Since the Occulus Rift debuted in May 2015, Virtual Reality has kickstarted a new era of experimentation and interactive storytelling. Production companies all over the world are investing millions into developing higher quality VR and 360-degree filmmaking technology, while film festivals, like Sundance, have created Virtual Reality screenings to embrace the new medium.
The bad news is that these innovative feats of storytelling premiering at festivals are all highly expensive productions, so we won’t see independent filmmakers winning these awards any time soon. But the good news is that 360 VR is becoming a more accessible medium: the average viewer can watch 360-videos right on their laptop, without a heavy and expensive Occulus headset. Additionally, a selection of user-friendly, affordable 360-cameras have hit the market, making it that much easier for anyone to get started in VR.
So, for filmmakers looking to throw their hats in the Virtual ring, here are a few tips to get you started.
What to film?
One of the big challenges of 360-filming is not the actual production itself, but first deciding what to create. Setting is key, so you have to find a location that is either visually stunning or bustling with activity. This is why the tourist industry has latched onto this new marketing tool: the combination of beautiful destinations and short-form content align perfectly with VR’s strengths. However, an environment doesn’t create a story.
Chase Finn, a filmmaker based in Los Angeles at Making360, a studio that creates their own 360-videos, and teaches content creation, spoke with Gadgets via email about the trials of working in this new visual medium.“The challenge, in respect to filmmaking and storytelling,” he says, “is really identifying how VR brings value to your story or work other than being a fancy tool [ . . . ] As a storyteller, how do we use and position the audience POV in a way that helps drive the storyline and create an enhanced user experience?”
Some directors are also experimenting with the use of 360-degree technology in the horror genre. The paranoia of ”is the murderer behind you?” only increases when watching in 360 degrees, when there could plausibly be a shadowy figure lurking in your periphery. Most of the content available is, in a word, terrible, but at least horror provides a starting point for VR storytelling, especially on a low budget. Regardless of genre, the 360-experience should be a crucial component of the narrative, not just a gimmick, which is a trap that new filmmakers can fall into.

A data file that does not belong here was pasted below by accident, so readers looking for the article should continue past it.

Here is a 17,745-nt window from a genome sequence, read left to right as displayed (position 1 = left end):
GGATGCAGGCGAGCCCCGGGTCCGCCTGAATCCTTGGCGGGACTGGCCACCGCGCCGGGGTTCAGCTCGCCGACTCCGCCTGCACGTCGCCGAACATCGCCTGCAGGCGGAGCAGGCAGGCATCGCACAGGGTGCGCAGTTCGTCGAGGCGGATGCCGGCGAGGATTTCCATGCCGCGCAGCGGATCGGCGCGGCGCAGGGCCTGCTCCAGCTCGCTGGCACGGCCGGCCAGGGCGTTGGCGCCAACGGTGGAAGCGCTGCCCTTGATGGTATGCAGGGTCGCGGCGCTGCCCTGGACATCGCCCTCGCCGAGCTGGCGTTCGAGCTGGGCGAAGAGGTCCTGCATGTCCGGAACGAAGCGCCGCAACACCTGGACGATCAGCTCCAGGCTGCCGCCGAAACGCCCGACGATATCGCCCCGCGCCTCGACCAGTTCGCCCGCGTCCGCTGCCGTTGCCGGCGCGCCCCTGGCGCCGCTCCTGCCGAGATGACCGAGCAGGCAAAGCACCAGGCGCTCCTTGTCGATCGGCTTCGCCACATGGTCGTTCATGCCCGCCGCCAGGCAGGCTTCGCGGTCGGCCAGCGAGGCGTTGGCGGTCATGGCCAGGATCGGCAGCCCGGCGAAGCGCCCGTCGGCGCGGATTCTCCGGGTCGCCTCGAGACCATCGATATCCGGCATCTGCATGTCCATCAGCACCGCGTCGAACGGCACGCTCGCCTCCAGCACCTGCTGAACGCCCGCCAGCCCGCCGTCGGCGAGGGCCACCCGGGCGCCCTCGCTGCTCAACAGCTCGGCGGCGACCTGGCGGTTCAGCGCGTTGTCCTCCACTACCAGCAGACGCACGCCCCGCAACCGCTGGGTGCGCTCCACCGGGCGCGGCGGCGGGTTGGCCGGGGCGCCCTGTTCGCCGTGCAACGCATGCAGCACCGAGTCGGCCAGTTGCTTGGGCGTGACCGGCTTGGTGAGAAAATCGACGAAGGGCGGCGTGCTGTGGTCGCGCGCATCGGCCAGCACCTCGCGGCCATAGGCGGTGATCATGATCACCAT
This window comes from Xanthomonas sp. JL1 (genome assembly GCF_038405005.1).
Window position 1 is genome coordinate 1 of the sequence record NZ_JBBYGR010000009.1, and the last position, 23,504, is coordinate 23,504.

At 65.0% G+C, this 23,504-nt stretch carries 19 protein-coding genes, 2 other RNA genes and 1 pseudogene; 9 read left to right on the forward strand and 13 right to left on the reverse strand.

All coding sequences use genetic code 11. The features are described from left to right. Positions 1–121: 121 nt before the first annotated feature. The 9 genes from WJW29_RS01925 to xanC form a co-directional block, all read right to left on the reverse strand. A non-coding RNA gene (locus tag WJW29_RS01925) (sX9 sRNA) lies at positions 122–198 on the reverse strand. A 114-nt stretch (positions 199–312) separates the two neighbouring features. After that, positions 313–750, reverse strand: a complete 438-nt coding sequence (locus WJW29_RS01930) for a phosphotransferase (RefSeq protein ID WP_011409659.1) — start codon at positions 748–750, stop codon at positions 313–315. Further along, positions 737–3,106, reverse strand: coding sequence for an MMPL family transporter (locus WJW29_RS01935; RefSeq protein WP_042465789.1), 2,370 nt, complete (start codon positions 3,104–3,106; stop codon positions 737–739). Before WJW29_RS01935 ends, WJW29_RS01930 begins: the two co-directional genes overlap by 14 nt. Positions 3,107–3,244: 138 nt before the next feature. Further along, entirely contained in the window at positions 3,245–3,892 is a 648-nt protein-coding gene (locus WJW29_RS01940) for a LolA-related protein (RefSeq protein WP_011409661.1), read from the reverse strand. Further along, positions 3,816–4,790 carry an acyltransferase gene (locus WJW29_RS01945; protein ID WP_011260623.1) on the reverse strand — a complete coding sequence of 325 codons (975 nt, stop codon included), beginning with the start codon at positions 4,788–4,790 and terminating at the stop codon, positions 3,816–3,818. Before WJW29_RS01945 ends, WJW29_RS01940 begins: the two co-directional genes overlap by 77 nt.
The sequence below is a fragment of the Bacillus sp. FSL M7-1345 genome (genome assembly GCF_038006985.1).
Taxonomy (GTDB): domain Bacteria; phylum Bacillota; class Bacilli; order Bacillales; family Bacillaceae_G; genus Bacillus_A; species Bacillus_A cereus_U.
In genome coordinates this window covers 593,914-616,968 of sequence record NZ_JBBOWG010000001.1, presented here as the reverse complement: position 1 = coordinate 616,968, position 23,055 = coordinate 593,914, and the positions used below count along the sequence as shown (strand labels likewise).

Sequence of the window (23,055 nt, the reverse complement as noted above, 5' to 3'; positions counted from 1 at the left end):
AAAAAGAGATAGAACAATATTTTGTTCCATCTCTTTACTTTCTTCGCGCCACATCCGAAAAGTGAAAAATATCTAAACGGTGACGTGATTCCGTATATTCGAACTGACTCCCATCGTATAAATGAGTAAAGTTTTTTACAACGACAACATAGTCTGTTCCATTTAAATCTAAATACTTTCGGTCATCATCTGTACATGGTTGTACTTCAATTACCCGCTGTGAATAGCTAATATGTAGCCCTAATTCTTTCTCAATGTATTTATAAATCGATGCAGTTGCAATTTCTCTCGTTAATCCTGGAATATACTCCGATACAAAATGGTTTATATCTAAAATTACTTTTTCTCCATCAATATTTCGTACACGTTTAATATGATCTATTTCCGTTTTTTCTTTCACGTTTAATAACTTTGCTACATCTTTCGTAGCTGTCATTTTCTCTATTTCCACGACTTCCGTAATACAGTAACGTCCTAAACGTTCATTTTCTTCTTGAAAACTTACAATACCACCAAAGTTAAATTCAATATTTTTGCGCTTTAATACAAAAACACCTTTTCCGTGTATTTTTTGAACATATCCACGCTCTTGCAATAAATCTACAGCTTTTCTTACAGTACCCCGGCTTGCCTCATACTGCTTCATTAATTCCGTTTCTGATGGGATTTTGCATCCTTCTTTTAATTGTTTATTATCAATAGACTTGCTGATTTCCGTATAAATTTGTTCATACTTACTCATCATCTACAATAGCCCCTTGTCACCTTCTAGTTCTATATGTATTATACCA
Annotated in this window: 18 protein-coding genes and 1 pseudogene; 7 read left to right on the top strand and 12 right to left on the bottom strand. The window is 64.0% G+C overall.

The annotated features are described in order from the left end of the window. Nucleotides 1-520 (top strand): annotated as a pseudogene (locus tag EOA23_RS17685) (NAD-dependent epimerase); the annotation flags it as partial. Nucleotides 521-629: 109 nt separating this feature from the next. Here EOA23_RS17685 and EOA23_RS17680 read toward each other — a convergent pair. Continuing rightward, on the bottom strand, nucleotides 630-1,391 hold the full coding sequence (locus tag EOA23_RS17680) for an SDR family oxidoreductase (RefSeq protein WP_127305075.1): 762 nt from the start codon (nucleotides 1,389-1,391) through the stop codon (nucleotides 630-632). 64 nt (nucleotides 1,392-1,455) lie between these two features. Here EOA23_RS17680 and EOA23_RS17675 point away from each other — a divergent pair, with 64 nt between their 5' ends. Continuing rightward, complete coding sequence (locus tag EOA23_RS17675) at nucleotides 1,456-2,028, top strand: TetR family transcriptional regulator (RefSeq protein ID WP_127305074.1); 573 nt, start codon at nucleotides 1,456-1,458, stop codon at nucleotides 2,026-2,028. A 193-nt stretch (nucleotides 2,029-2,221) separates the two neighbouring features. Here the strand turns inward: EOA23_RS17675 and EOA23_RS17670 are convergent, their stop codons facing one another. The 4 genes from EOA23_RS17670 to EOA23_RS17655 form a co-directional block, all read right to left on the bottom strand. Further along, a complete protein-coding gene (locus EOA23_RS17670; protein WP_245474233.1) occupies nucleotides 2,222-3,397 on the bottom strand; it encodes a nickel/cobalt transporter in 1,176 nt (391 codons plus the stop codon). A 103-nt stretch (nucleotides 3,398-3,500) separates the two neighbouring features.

Nowhere to hide, too much to see
In traditional movies, directors frame their shots to conveniently omit the chaos of a typical set: the boom mic hanging above the actors, taped marks on the floor, lights, wires, and miscellaneous crew members. All of these elements are stationed inches away from dipping into the camera’s view, and then there’s the camera operator, producer, and director calling “action!” from behind the fourth wall.
When working with a 360-camera, there is literally nowhere to hide, but you still need that full crew. You, as a director, have to think creatively about where to hide equipment and how to disguise your team as part of the scenery.
Next, consider camera placement: where will the camera be positioned in relation to all the action and at what height? Are the viewers participating in the scene—in which case the camera should stand about six feet above the ground—or are they just passive observers, watching from a high angle above the action?
Finally, any moving shots have to be planned carefully: 1) too much movement can cause motion sickness, and 2) whatever mount or drone holding the camera will have to be edited out in post-production—a tiring process.
Aside from logistical complications that come with the technology, the most frustrating aspect of360-storytelling is that, for once, the viewers are in control. VR creates a whole world they can explore freely, so how you direct their attention in a natural, seamless way?